By Larry Fine
NEW YORK (Reuters) - Cam Newton was selected by the Carolina Panthers as the number one pick in the annual NFL Draft Thursday, as America's most popular sport enjoyed a brief return to normality after months of bitter squabbling.
Fans at New York City's Radio City Hall booed NFL Commissioner Roger Goodell when he initially walked on to the stage to announce the first pick, chanting "We Want Football, We Want Football" as he reached for the microphone.
"I agree with you," Goodell pleaded before revealing the number one pick, instantly thrusting Newton into the national sporting spotlight with the chance to earn a fortune if he can emulate the likes of Troy Aikmen and Peyton Manning.
"Man, am I happy," said Newton, a 6-foot-5, 250-pound (113 kilograms) quarterback from Auburn University.
"I'm glad for it to be over. There's been some sleepless nights."
The Panthers, who were given the first pick because they finished with the NFL's worst record last season (2-14), were always expected to choose Newton, who won the 2010 Heisman Trophy as the outstanding player in college football.
The 21-year-old helped the Auburn Tigers compile a perfect 14-0 record, culminating with a win in the BCS National Championship game in January, while throwing 30 touchdowns and just seven interceptions.
Von Miller, an outside linebacker from Texas A&M who is one of the plaintiffs in the antitrust lawsuit against the NFL, was selected as the second pick by the Denver Broncos and instinctively wrapped his arms around Goodell and hugged the commissioner when his name was called out.
So too did Alabama defensive tackle Marcell Dareus, who was chosen third by the Buffalo Bills as the labor dispute was briefly forgotten.
"I don't know what the NFL and NFLPA, the Players Association, what they have going on," Dareus said.
The on-stage embraces provided some sweet relief to the strained public relations between the teams and players over the past few months and put the focus back on the sport.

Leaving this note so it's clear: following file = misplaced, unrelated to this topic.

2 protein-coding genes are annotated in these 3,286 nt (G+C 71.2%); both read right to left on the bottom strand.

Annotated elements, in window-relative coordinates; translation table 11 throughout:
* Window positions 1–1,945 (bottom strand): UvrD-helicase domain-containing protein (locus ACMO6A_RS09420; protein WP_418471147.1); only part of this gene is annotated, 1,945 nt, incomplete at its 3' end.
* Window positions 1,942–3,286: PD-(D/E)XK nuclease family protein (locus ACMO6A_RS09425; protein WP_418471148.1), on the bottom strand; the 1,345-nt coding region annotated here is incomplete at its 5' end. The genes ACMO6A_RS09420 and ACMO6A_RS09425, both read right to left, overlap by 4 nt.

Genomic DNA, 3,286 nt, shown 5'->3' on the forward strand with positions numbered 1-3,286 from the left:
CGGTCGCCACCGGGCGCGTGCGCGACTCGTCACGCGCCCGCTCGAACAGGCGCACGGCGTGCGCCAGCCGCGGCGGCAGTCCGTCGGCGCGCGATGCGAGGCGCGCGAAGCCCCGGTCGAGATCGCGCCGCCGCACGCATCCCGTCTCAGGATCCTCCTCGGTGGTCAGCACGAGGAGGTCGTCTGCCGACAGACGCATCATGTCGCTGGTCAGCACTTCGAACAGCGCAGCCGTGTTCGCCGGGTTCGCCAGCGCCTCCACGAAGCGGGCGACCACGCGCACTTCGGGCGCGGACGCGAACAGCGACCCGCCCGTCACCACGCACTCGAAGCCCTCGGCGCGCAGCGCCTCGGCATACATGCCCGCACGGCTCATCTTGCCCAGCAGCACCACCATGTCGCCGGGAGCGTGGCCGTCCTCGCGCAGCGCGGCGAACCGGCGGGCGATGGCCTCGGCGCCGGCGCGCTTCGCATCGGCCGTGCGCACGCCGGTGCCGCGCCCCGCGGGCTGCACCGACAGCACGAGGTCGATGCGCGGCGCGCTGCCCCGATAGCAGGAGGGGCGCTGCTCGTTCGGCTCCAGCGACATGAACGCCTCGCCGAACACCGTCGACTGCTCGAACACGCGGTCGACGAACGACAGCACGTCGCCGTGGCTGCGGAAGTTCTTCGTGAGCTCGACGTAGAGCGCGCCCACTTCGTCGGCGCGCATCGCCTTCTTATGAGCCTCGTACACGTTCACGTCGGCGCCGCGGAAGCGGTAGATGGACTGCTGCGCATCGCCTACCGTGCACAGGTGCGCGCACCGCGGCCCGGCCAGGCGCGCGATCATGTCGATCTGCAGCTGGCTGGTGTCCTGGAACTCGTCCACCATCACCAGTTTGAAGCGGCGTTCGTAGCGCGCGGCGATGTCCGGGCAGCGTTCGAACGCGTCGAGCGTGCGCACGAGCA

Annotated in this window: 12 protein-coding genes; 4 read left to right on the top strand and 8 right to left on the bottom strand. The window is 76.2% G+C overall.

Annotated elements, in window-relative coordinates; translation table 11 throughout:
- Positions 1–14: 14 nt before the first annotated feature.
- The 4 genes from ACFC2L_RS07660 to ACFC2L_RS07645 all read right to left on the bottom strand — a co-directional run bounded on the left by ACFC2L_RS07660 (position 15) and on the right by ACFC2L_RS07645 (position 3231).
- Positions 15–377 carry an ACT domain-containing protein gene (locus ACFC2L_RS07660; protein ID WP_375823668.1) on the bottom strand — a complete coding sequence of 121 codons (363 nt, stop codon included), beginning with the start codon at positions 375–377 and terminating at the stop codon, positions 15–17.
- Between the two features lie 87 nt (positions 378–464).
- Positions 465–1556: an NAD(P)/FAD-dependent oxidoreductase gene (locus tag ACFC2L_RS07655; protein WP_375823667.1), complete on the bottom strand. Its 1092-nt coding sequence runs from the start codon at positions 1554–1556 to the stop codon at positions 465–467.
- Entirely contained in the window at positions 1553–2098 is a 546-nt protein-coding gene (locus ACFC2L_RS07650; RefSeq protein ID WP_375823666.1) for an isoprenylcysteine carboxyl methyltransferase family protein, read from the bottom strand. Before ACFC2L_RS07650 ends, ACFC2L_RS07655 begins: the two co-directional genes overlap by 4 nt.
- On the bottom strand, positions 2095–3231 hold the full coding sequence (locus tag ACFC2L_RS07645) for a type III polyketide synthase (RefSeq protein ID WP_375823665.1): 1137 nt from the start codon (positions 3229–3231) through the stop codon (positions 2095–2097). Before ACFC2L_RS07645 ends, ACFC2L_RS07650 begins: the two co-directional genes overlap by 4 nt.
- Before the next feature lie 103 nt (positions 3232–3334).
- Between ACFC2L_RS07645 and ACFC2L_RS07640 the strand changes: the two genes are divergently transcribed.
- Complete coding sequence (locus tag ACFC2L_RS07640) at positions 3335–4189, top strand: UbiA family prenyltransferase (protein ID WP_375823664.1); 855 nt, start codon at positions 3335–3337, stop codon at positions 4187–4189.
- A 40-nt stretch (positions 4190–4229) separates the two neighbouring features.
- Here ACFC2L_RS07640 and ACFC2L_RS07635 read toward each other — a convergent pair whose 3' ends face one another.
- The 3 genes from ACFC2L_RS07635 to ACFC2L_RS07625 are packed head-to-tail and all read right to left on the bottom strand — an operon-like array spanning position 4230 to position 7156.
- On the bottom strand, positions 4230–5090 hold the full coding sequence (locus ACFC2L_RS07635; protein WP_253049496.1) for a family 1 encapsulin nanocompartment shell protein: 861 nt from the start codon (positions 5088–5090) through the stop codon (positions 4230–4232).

"It's like Christmas and opening the presents," Bills general manager Buddy Nix gushed.
The Cincinnati Bengals snapped up wide receiver A.J. Green of Georgia with the fourth choice, and the Arizona Cardinals followed by making defensive back Patrick Peterson of Louisiana State University the fifth pick.
Keen to find the missing piece in a drive for the Super Bowl, the Atlanta Falcons (13-3 last season) traded the 27th pick of the first round, their second and fourth-round picks, and first and fourth-round spots in 2012 to Cleveland for the sixth pick that they used for receiver Julio Jones of Alabama.
Of the 32 first round picks decided on the first of three days of the draft, 12 were defensive linesman.
The top dozen picks featured four quarterbacks, including Newton. The Tennessee Titans chose the University of Washington's Jake Locker as the eighth pick, the Jacksonville Jaguars traded with Washington to move up to the 10th pick to take Missouri's Blaine Gabbert, and the Minnesota Vikings landed Christian Ponder of Florida State with the 12th selection.
Newton's achievements on the college gridiron were mixed with a major controversy over his eligibility after it was revealed that his father Cecil Newton, who played two seasons for the Dallas Cowboys as a safety, had tried to solicit payments from another university for his son's services, in violation of the strict amateur rules for college players.
Newton was briefly declared ineligible to play but later reinstated after no evidence was found proving he had any knowledge of his father's activities.
The strong-armed, hard-running quarterback said he could hardly wait to take on his next challenge, in the NFL.
"I'm ready to get this show on the road right now," Newton said. "I wouldn't say I have more to prove to people; I have more to prove to myself."
The second and third rounds of the draft will be held Friday, with rounds four through seven Saturday.
(Editing by Julian Linden)